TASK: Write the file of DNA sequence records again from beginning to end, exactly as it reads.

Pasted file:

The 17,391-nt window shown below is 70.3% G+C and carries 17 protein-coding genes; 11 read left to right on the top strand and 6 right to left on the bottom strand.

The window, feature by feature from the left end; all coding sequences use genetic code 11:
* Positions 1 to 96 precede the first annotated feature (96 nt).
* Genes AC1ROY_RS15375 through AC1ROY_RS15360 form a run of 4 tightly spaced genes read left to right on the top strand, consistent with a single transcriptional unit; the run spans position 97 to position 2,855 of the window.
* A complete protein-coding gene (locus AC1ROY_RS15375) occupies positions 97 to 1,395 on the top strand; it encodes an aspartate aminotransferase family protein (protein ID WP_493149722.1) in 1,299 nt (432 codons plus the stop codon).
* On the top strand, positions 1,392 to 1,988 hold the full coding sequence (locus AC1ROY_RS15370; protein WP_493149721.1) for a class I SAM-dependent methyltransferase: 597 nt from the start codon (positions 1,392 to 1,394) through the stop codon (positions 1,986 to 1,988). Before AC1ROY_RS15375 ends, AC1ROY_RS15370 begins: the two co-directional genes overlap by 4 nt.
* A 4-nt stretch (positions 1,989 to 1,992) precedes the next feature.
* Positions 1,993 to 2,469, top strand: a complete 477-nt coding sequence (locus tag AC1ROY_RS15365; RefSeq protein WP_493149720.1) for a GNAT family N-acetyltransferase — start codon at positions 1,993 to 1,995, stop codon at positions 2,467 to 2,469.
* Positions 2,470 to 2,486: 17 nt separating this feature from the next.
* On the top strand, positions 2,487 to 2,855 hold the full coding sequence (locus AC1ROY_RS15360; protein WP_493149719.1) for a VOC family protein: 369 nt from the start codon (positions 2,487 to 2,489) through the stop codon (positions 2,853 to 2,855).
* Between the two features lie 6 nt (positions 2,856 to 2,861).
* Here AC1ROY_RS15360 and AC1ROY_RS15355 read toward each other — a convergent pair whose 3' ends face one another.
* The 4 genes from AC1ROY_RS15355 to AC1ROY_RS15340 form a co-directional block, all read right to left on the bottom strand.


The 17,391-nt window shown below is 70.3% G+C and carries 17 protein-coding genes; 11 read left to right on the top strand and 6 right to left on the bottom strand.

The window, feature by feature from the left end; all coding sequences use genetic code 11:
* Positions 1 to 96 precede the first annotated feature (96 nt).
* Genes AC1ROY_RS15375 through AC1ROY_RS15360 form a run of 4 tightly spaced genes read left to right on the top strand, consistent with a single transcriptional unit; the run spans position 97 to position 2,855 of the window.
* A complete protein-coding gene (locus AC1ROY_RS15375) occupies positions 97 to 1,395 on the top strand; it encodes an aspartate aminotransferase family protein (protein ID WP_493149722.1) in 1,299 nt (432 codons plus the stop codon).
* On the top strand, positions 1,392 to 1,988 hold the full coding sequence (locus AC1ROY_RS15370; protein WP_493149721.1) for a class I SAM-dependent methyltransferase: 597 nt from the start codon (positions 1,392 to 1,394) through the stop codon (positions 1,986 to 1,988). Before AC1ROY_RS15375 ends, AC1ROY_RS15370 begins: the two co-directional genes overlap by 4 nt.
* A 4-nt stretch (positions 1,989 to 1,992) precedes the next feature.
* Positions 1,993 to 2,469, top strand: a complete 477-nt coding sequence (locus tag AC1ROY_RS15365; RefSeq protein WP_493149720.1) for a GNAT family N-acetyltransferase — start codon at positions 1,993 to 1,995, stop codon at positions 2,467 to 2,469.
* Positions 2,470 to 2,486: 17 nt separating this feature from the next.
* On the top strand, positions 2,487 to 2,855 hold the full coding sequence (locus AC1ROY_RS15360; protein WP_493149719.1) for a VOC family protein: 369 nt from the start codon (positions 2,487 to 2,489) through the stop codon (positions 2,853 to 2,855).
* Between the two features lie 6 nt (positions 2,856 to 2,861).
* Here AC1ROY_RS15360 and AC1ROY_RS15355 read toward each other — a convergent pair whose 3' ends face one another.
* The 4 genes from AC1ROY_RS15355 to AC1ROY_RS15340 form a co-directional block, all read right to left on the bottom strand.